Slide Knight
A puzzle game modeled after “the floor is ice” puzzles from many JRPGs

Puzzle Game

Did you play through those ice-floor sliding puzzles in Pokemon and say "I wish there was a full game based on this mechanic"? No? Well, I guess most people didn't like those puzzles. But I did! And that's how Slide Knight was born. There's not much more to it than that -- Slide Knight is a puzzle game where players play through 32 levels of sliding floor puzzles.

One of the classic ice floor puzzles from Pokemon Silver.
One major complication I came across when designing levels for Slide Knight was keeping the puzzles sufficiently challenging as the player progressed through the game. The original sliding puzzle rooms in JRPGs were always a very small part of the game as a whole, meant to confound players for a few minutes at most. I discovered early on that after a player had spent more than a few minutes thinking about the dynamics of sliding floor puzzles, they quickly began to deconstruct the mechanics to a degree that trivialized the task getting from one place to another on a sliding floor.

The core of this problem boiled down to the number of options a player can choose from at any given time. With a typical situation in an ice-floor puzzle having only three possible options (the four cardinal directions, minus one blocked off by a wall), it becomes pretty easy for a player to collapse the decision tree once they can identify some of the fundamental patterns that occur in this type of puzzle.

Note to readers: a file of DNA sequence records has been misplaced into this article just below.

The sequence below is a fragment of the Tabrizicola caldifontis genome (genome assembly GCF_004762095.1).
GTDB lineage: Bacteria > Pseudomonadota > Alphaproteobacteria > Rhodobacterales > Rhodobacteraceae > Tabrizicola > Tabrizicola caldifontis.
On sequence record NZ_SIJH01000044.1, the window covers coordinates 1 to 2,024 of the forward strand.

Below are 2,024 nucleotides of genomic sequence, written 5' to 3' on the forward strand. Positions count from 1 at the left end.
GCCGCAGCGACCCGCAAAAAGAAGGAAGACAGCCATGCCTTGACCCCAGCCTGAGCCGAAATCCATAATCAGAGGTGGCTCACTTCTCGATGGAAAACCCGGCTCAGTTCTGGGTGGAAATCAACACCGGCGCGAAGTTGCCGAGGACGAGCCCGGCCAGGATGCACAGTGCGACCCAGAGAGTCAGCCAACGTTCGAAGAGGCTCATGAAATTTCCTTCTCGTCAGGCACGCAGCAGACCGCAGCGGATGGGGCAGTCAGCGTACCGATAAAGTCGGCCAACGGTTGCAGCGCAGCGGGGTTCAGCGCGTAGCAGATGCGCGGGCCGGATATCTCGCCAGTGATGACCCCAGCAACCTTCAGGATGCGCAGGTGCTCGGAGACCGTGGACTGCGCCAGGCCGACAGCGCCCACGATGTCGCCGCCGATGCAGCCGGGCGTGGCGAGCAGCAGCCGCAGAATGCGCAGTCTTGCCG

In order to remedy the issue, I took two main approaches:
  • Adding new mechanics to keep the player on their toes: Blocks that would change state when you collided with them or passed by them, teleporters, objects that required some amount of "runway" to interact with, etc. The more mechanics I introduced, the longer it would take for a player to deconstruct all the patterns that could emerge and reduce the solution of a new problem to rote application of those patterns.
  • Complex level design: As the levels progress, layouts rapidly increase in complexity (in hindsight, probably too rapidly). In order to produce depth in a game with such few decisions to make at any given time, I compensated by making the total number of decisions required to solve any individual level relatively high.
A level of middling complexity.
Early playtesting for Slide Knight showed fairly disappointing results -- Most playtesters didn't really enjoy the puzzles I had designed. I made several changes to the design, from thematics to onboarding to tweaking individual levels before ultimately coming to the conclusion that complex sliding floor puzzles are simply not the kind of thing that most people enjoy.

The core design of Slide Knight involves tapping into a very specific kind of thinking -- one that involves juggling a lot of possibilities at once and reading fairly deep into a decision-tree. This is a very niche type of mental exercise that many people seek to avoid, finding it taxing and stressful. While this conclusion was fairly disappointing, I found it constitued an important lesson into human psychology and helped refine my approach to future puzzles.

At one point I considered simplifying the overall direction of the game, designing levels to achieve a kind of distracted zen instead of the more intense brain-straining puzzling that I had originally intended. Ultimately I chose to maintain the original vision for Slide Knight simply because it was the kind of game I wanted to make.

Fun fact: Slide Knight was originally not Knight themed at all, instead taking a more minimalist vector aesthetic -- the theme was added after-the-fact in an attempt to keep playtesters more engaged.